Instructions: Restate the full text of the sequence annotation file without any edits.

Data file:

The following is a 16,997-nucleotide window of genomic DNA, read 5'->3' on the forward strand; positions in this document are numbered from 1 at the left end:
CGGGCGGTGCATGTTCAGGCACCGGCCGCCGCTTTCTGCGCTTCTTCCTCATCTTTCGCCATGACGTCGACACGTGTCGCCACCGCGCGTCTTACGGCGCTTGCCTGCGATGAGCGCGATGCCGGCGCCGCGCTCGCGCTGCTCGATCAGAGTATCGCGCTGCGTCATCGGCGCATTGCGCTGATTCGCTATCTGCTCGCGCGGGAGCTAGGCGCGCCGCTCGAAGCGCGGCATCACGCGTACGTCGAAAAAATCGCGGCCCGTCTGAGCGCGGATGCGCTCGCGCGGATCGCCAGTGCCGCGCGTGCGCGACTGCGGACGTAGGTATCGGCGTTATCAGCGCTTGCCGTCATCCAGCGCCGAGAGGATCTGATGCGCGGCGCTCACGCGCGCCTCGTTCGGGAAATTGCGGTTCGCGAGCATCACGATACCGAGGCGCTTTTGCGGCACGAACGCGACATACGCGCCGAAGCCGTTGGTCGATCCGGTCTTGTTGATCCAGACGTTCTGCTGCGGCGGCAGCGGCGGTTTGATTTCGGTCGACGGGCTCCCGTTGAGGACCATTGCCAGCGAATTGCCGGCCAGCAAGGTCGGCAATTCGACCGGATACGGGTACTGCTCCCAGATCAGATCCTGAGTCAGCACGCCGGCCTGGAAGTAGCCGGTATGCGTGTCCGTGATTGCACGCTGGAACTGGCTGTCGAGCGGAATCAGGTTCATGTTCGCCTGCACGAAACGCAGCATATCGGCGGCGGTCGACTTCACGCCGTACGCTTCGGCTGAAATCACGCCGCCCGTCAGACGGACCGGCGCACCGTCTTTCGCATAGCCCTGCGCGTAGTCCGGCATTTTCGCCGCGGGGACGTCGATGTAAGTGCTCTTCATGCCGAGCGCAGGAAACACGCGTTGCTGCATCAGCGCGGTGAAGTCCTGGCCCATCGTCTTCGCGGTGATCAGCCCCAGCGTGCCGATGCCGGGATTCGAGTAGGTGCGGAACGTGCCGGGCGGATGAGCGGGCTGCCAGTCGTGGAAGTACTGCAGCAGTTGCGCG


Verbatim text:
The following is a 16,997-nucleotide window of genomic DNA, read 5'->3' on the forward strand; positions in this document are numbered from 1 at the left end:
CGGGCGGTGCATGTTCAGGCACCGGCCGCCGCTTTCTGCGCTTCTTCCTCATCTTTCGCCATGACGTCGACACGTGTCGCCACCGCGCGTCTTACGGCGCTTGCCTGCGATGAGCGCGATGCCGGCGCCGCGCTCGCGCTGCTCGATCAGAGTATCGCGCTGCGTCATCGGCGCATTGCGCTGATTCGCTATCTGCTCGCGCGGGAGCTAGGCGCGCCGCTCGAAGCGCGGCATCACGCGTACGTCGAAAAAATCGCGGCCCGTCTGAGCGCGGATGCGCTCGCGCGGATCGCCAGTGCCGCGCGTGCGCGACTGCGGACGTAGGTATCGGCGTTATCAGCGCTTGCCGTCATCCAGCGCCGAGAGGATCTGATGCGCGGCGCTCACGCGCGCCTCGTTCGGGAAATTGCGGTTCGCGAGCATCACGATACCGAGGCGCTTTTGCGGCACGAACGCGACATACGCGCCGAAGCCGTTGGTCGATCCGGTCTTGTTGATCCAGACGTTCTGCTGCGGCGGCAGCGGCGGTTTGATTTCGGTCGACGGGCTCCCGTTGAGGACCATTGCCAGCGAATTGCCGGCCAGCAAGGTCGGCAATTCGACCGGATACGGGTACTGCTCCCAGATCAGATCCTGAGTCAGCACGCCGGCCTGGAAGTAGCCGGTATGCGTGTCCGTGATTGCACGCTGGAACTGGCTGTCGAGCGGAATCAGGTTCATGTTCGCCTGCACGAAACGCAGCATATCGGCGGCGGTCGACTTCACGCCGTACGCTTCGGCTGAAATCACGCCGCCCGTCAGACGGACCGGCGCACCGTCTTTCGCATAGCCCTGCGCGTAGTCCGGCATTTTCGCCGCGGGGACGTCGATGTAAGTGCTCTTCATGCCGAGCGCAGGAAACACGCGTTGCTGCATCAGCGCGGTGAAGTCCTGGCCCATCGTCTTCGCGGTGATCAGCCCCAGCGTGCCGATGCCGGGATTCGAGTAGGTGCGGAACGTGCCGGGCGGATGAGCGGGCTGCCAGTCGTGGAAGTACTGCAGCAGTTGCGCG